How does scleroderma affect the skin?

Skin Problems Image Gallery Scleroderma can tighten and harden the tender skin on hands, making it difficult to move one's fingers. See more pictures of skin problems.

Scleroderma is an autoimmune disorder that affects the largest organ of the body -- the skin. This disease is similar to arthritis in that it causes pain and can sometimes be crippling. Whereas arthritis attacks cartilage, which is the tissue connecting the joints, scleroderma has to do with the overproduction of collagen, which is the tissue connecting the skin. Scleroderma can even affect some vital organs.

There are two main types of scleroderma: localized and systemic. Localized scleroderma affects just the skin. Milder cases involve patches or bands of tight, shiny skin in any number of places, such as the elbows, arms or shins. More severe cases may cause the skin on a person's face to become so stiff that it makes him or her have difficulty smiling, laughing, talking or chewing food. Coupled with dry mouth, these symptoms make brushing one's teeth painful, if not nearly impossible, which aggravates tooth decay and can cause gum disease. With localized scleroderma, a person's hands can also become deformed. The skin hardens and tightens, making it difficult to move the fingers. Systemic scleroderma, on the other hand, also impacts organs like the lungs, heart and kidneys and can be life-threatening. In either case, as symptoms become more prominent, everyday tasks can be challenging.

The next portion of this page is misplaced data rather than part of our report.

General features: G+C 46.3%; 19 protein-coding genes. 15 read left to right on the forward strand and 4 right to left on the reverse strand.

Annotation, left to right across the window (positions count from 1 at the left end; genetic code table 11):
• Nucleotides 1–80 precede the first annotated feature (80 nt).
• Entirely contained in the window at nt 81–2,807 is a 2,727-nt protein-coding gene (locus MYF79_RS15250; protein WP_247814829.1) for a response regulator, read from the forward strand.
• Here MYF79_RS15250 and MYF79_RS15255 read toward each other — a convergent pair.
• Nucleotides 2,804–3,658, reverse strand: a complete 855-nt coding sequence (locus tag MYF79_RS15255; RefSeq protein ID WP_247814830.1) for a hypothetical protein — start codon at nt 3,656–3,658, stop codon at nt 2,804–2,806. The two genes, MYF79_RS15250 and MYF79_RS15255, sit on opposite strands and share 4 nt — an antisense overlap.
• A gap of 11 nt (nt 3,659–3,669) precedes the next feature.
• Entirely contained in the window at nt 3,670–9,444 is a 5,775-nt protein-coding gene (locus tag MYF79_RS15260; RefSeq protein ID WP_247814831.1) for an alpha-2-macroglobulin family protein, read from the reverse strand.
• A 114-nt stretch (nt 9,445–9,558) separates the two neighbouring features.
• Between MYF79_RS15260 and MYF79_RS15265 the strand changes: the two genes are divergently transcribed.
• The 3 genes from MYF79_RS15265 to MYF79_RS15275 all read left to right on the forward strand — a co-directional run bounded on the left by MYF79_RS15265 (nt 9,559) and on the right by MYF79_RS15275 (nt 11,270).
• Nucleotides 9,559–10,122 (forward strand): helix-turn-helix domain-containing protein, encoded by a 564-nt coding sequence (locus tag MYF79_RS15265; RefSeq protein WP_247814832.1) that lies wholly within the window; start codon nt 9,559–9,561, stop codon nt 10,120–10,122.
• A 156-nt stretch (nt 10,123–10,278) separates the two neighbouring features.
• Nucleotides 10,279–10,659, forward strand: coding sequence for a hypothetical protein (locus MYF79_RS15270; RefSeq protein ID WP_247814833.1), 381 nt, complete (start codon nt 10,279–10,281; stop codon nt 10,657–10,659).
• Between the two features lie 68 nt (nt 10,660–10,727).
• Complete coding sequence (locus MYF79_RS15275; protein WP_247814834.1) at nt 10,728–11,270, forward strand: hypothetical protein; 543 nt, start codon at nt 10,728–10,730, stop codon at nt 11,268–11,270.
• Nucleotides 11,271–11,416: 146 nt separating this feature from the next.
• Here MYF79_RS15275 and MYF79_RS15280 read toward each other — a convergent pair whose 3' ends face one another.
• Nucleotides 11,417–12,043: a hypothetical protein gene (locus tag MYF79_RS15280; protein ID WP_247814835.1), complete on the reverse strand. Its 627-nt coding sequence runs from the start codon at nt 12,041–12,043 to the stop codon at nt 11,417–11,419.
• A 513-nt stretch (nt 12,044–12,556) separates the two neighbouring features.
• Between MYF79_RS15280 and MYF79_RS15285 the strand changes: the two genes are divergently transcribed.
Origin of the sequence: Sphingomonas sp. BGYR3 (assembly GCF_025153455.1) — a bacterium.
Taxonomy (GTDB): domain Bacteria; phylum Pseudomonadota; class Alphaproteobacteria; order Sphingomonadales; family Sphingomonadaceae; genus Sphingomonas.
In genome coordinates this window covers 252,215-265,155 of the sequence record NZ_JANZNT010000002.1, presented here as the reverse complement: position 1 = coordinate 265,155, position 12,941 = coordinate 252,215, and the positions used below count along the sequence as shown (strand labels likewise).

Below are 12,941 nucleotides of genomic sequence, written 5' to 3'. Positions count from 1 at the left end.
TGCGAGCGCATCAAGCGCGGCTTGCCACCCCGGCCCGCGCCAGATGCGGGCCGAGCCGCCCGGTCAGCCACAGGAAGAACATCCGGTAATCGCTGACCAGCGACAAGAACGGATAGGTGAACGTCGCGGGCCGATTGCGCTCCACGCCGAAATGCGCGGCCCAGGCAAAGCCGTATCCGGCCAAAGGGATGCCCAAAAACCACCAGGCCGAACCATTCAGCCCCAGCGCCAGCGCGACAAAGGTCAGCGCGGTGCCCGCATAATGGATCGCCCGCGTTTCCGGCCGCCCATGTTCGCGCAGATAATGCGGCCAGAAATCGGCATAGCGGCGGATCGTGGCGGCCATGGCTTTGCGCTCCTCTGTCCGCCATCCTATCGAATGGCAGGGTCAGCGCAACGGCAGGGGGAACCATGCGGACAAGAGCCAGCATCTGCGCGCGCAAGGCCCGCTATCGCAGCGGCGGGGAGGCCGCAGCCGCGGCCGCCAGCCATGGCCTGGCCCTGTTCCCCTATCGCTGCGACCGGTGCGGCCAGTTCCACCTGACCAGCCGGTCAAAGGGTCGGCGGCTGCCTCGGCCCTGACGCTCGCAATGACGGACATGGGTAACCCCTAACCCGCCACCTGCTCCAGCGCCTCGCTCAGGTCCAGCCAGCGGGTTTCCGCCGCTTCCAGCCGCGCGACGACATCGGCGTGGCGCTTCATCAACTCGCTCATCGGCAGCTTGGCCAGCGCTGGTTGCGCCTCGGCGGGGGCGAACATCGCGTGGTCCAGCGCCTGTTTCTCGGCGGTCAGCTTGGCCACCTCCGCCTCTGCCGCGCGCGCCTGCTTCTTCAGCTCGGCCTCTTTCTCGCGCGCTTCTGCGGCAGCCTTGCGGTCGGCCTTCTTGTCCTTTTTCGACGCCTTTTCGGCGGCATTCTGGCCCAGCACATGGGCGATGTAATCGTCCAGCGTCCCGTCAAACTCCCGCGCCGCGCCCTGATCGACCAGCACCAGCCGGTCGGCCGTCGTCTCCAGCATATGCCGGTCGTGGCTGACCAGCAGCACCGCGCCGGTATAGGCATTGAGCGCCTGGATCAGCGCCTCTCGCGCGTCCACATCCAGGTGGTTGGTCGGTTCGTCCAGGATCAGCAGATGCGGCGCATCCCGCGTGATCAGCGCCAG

As with other autoimmune disorders, no one knows yet what causes scleroderma, although researchers link certain environmental factors to it. You can't catch it from another person, but some people suspect that exposure to silica dust and industrial chemicals like paint thinners, as well as some chemotherapy medications trigger the onset of this disorder. Most people with scleroderma receive a diagnosis between the ages of 40 and 50, but it may occur in childhood or much later in life. Gender also plays a role; females are four times as likely as males to develop the disease. Genetics may or may not determine who gets scleroderma. For some reason, people of certain ancestry in the United States, including the Oklahoma Choctow Indians (but not those in Mississippi), are extremely prone to developing scleroderma, and African-Americans are more likely to get it than those of European descent [source: Mayo Clinic].

Learn about living with scleroderma in the next section.